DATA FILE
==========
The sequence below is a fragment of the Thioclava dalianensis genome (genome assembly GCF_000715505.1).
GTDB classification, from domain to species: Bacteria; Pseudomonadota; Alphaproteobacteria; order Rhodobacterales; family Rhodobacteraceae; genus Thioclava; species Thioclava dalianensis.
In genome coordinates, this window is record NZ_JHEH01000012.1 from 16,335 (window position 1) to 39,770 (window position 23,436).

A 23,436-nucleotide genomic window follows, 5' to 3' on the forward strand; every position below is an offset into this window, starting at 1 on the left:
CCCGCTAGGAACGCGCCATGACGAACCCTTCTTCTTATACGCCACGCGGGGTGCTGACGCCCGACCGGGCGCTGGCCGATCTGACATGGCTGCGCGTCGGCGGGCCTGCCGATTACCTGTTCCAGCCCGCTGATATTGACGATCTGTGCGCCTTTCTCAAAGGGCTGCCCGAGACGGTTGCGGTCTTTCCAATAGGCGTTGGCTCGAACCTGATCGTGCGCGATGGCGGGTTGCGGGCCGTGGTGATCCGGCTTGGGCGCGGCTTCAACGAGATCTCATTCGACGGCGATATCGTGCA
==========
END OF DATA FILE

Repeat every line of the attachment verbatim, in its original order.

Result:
The sequence below is a fragment of the Thioclava dalianensis genome (genome assembly GCF_000715505.1).
GTDB classification, from domain to species: Bacteria; Pseudomonadota; Alphaproteobacteria; order Rhodobacterales; family Rhodobacteraceae; genus Thioclava; species Thioclava dalianensis.
In genome coordinates, this window is record NZ_JHEH01000012.1 from 16,335 (window position 1) to 39,770 (window position 23,436).

A 23,436-nucleotide genomic window follows, 5' to 3' on the forward strand; every position below is an offset into this window, starting at 1 on the left:
CCCGCTAGGAACGCGCCATGACGAACCCTTCTTCTTATACGCCACGCGGGGTGCTGACGCCCGACCGGGCGCTGGCCGATCTGACATGGCTGCGCGTCGGCGGGCCTGCCGATTACCTGTTCCAGCCCGCTGATATTGACGATCTGTGCGCCTTTCTCAAAGGGCTGCCCGAGACGGTTGCGGTCTTTCCAATAGGCGTTGGCTCGAACCTGATCGTGCGCGATGGCGGGTTGCGGGCCGTGGTGATCCGGCTTGGGCGCGGCTTCAACGAGATCTCATTCGACGGCGATATCGTGCA